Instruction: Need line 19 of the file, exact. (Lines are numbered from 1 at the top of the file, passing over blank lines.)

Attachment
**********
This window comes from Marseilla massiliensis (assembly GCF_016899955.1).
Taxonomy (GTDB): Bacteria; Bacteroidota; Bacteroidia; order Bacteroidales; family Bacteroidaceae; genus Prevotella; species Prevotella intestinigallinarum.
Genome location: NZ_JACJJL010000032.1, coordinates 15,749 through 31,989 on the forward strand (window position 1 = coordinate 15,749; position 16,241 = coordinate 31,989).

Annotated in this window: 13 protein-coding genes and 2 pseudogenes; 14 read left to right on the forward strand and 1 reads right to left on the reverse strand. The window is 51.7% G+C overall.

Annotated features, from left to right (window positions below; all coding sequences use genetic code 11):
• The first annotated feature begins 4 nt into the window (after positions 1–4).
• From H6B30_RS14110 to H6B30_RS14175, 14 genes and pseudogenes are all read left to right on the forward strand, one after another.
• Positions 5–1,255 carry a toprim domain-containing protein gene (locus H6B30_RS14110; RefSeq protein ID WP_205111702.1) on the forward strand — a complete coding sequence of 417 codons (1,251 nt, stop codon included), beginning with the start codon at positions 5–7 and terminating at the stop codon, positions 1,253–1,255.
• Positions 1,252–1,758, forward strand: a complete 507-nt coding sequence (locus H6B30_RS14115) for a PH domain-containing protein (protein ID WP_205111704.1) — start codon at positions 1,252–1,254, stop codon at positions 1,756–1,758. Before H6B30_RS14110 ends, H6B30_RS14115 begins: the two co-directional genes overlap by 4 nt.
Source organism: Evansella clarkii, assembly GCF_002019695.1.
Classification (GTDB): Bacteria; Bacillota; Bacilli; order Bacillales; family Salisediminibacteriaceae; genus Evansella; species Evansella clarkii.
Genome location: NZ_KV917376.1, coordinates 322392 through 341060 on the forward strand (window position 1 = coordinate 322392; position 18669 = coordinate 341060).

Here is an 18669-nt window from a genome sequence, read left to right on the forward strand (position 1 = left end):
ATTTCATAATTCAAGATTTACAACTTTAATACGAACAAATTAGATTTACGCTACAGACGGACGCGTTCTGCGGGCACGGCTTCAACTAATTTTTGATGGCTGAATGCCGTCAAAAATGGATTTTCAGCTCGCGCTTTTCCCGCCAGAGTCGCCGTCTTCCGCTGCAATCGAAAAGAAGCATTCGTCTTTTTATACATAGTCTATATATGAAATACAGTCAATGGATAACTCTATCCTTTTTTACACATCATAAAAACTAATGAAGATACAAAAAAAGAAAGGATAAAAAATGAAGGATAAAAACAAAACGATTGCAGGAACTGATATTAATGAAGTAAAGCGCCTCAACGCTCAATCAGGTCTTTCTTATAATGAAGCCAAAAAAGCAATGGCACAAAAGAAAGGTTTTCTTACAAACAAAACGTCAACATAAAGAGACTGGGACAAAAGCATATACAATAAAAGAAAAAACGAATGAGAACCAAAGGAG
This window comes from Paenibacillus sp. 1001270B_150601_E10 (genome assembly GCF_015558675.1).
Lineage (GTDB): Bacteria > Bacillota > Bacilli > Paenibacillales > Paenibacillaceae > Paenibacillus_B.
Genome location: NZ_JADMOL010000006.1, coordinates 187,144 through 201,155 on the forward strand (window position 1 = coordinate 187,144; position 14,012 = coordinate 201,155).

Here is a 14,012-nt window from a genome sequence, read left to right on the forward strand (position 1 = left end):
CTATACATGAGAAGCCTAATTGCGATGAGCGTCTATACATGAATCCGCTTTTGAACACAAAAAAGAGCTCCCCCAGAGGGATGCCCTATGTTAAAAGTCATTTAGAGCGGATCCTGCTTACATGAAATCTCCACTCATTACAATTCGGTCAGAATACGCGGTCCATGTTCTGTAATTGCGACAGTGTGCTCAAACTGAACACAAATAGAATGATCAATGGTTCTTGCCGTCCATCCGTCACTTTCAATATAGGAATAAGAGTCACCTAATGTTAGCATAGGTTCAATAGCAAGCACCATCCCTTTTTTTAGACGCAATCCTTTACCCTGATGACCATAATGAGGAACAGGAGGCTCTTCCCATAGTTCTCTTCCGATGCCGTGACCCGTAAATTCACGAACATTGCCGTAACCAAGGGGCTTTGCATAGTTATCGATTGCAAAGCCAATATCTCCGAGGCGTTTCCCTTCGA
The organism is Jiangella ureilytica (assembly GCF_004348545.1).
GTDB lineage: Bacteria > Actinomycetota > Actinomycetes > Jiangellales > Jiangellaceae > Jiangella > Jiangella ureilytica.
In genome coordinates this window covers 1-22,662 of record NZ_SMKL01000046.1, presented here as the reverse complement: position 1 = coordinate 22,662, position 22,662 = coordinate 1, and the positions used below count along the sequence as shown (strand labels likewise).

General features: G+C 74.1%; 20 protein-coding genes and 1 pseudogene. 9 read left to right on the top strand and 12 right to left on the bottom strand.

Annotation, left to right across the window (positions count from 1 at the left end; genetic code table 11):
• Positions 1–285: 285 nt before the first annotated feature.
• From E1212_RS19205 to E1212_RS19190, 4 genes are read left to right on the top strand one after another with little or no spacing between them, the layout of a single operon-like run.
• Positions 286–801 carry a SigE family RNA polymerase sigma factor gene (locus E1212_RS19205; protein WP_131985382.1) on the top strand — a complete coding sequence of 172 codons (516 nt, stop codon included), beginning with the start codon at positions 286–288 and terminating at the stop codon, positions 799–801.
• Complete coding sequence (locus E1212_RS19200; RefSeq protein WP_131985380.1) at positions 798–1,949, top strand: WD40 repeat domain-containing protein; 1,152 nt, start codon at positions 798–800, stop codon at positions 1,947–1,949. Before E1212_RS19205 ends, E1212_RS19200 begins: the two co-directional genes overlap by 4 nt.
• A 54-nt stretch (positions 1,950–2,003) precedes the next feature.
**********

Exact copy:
CTATACATGAGAAGCCTAATTGCGATGAGCGTCTATACATGAATCCGCTTTTGAACACAAAAAAGAGCTCCCCCAGAGGGATGCCCTATGTTAAAAGTCATTTAGAGCGGATCCTGCTTACATGAAATCTCCACTCATTACAATTCGGTCAGAATACGCGGTCCATGTTCTGTAATTGCGACAGTGTGCTCAAACTGAACACAAATAGAATGATCAATGGTTCTTGCCGTCCATCCGTCACTTTCAATATAGGAATAAGAGTCACCTAATGTTAGCATAGGTTCAATAGCAAGCACCATCCCTTTTTTTAGACGCAATCCTTTACCCTGATGACCATAATGAGGAACAGGAGGCTCTTCCCATAGTTCTCTTCCGATGCCGTGACCCGTAAATTCACGAACATTGCCGTAACCAAGGGGCTTTGCATAGTTATCGATTGCAAAGCCAATATCTCCGAGGCGTTTCCCTTCGA